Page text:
There’s no shortage of value in analytics, especially as it relates to the kind that data science, artificial intelligence, and machine learning can provide.
They are technologies that can not only make sense out of mind-boggling volumes of data, they can take on the responsibility of mundane tasks, thereby freeing up humans to focus on problems that computers just can’t solve for.
But even in a world that is more reliant on speed and efficiency than ever before, automation has its limitations. And in Episode 5 of Domo’s CURIOSITY video series (see snippet below), three data experts—Donald Farmer, Mike Bugembe, and Ryan Schrupp—discussed why.
For one, a machine can’t place values on the relationships you have with your customers or clients, Ryan said.
“If we went purely by numbers right now,” the senior vice president of enterprise research at U.S. Bank said, “we would downgrade clients, and we would take credit away from them. But we know those types of decisions are going to dramatically impact our relationship with these clients.”
Another problem we must consider is that we live in a very different world from the one of even a year ago, which makes it almost impossible to rely on historical data to the extent we used to, Donald said.
“When you look at historical data sets, they shift over time,” the principal of TreeHive Strategy said, “so concerns we had a few years ago may not even be captured in that data set in a way we can identify.”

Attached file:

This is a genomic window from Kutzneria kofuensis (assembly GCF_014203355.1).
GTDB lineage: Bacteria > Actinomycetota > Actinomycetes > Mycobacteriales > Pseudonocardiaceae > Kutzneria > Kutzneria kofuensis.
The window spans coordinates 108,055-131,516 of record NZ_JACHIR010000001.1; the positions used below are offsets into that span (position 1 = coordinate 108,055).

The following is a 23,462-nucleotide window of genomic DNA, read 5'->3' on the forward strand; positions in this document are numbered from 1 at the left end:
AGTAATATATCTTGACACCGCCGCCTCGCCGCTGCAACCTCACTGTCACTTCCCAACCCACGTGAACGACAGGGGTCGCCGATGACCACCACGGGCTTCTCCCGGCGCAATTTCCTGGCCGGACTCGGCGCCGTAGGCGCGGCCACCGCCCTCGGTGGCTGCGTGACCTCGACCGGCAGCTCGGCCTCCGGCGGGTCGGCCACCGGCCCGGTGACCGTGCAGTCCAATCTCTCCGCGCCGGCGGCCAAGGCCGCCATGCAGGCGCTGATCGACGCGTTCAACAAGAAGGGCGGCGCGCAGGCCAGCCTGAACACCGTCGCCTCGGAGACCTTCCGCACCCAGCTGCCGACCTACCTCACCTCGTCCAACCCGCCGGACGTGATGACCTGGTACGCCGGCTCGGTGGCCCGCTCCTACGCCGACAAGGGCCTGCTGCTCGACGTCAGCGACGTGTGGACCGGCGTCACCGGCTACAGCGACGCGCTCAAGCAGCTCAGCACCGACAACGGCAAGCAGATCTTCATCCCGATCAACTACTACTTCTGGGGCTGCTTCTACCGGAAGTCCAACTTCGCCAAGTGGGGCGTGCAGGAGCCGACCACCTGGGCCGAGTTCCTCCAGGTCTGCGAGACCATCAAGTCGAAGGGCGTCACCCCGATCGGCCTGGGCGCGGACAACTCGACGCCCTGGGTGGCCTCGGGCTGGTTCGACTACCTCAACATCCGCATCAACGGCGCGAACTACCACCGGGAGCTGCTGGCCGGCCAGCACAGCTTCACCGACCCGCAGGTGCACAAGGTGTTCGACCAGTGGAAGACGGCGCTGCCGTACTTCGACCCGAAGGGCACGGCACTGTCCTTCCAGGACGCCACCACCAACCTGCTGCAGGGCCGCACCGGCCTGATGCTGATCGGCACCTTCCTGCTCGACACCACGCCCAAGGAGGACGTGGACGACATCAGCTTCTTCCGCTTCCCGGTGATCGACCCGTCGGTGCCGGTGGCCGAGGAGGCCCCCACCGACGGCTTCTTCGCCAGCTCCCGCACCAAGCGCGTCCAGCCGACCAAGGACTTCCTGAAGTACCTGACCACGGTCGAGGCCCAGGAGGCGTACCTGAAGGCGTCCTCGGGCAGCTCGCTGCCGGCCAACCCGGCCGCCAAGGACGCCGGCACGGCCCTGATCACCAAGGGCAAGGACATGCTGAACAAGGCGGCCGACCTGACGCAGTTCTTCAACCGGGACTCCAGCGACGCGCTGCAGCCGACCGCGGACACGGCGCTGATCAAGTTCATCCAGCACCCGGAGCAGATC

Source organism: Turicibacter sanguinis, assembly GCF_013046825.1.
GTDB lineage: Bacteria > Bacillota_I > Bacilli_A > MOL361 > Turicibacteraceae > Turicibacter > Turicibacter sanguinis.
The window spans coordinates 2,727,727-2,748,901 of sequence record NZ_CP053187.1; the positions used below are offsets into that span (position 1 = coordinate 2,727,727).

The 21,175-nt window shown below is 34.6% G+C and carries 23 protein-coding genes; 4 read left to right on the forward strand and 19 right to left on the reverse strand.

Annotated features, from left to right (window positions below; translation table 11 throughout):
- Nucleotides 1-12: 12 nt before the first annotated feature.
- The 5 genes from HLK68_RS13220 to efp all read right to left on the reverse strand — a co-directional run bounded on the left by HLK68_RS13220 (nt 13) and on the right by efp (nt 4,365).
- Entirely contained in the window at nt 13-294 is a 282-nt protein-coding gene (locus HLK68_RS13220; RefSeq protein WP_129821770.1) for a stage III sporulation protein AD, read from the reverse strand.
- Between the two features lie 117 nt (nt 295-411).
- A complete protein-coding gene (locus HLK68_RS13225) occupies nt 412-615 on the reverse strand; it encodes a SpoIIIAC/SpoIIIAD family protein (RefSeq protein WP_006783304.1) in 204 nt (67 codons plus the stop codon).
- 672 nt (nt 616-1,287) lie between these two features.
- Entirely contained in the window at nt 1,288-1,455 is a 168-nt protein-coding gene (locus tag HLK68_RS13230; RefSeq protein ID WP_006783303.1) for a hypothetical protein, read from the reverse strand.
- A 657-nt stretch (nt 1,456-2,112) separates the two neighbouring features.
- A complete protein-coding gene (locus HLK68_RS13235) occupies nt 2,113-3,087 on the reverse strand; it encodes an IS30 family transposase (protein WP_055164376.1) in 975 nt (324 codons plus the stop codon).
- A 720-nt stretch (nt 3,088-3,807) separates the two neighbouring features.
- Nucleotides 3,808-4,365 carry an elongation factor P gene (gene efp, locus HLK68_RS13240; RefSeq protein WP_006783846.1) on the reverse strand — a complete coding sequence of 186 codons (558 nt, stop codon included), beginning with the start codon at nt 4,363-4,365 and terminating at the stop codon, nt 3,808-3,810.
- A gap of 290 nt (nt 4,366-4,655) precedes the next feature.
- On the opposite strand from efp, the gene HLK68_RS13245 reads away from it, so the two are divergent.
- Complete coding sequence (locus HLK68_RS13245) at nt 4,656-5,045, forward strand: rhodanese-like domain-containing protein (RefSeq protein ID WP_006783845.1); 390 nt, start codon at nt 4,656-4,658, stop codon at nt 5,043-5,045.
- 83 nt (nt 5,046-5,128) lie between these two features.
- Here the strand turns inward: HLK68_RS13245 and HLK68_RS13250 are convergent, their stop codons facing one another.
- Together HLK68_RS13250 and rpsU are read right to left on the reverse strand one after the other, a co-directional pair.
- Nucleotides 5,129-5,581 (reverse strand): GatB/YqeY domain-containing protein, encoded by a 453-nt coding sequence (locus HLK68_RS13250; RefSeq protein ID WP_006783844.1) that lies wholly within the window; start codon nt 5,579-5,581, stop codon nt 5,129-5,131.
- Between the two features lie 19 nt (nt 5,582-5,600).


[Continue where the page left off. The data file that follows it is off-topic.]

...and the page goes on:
To help Donald drive this point home, Mike called out the recent exams debacle in the United Kingdom. In short, because students couldn’t sit for year-end tests this year due to the pandemic, an algorithm was developed and deployed to predict how they may have fared.
“It was disastrous,” said Mike, who lives in London and authored the best-selling book Cracking the Data Code. “So, whilst we have increased our sophistication in the algorithms that can help us with decisions, I still think at this stage humans are the better big data machine.”
For organizations to arrive at a place where they are getting the most out of what data and automation promises, they have to be able to fuse the best of what man and machine bring to the table, Mike said.
“That’s where we’ll really get a massive benefit,” he added, “and a step-change in our ability to make the right decisions.”
“At U.S. Bank, we’re trying hard to inject more data into everything we do because we can optimize some of the decisions that are being made and we can do so in a way that doesn’t produce errors,” he said. “But at the same time, we’ll always need our relationship managers to take what the data is telling them and do the right thing with it.”
How do you go about finding the right balance? By first getting some people together to talk about how you’re going to treat the results that come from your algorithms, Ryan said.
“You have to have deep conversations on it,” he added, “and then strategize about how you’re going to handle it.”
In Mike’s opinion, it all starts with identifying what your key decisions are.
“So many organizations try to apply data and AI and really complex analytics, but for what?” he said. “They have decisions that could really do with the support of analytics, but they’re spending all their time on a fancy use case that really adds very little value.”
To learn more about the role automation can and should play in helping users and systems take better actions, watch or listen to Analytics Is Not Enough.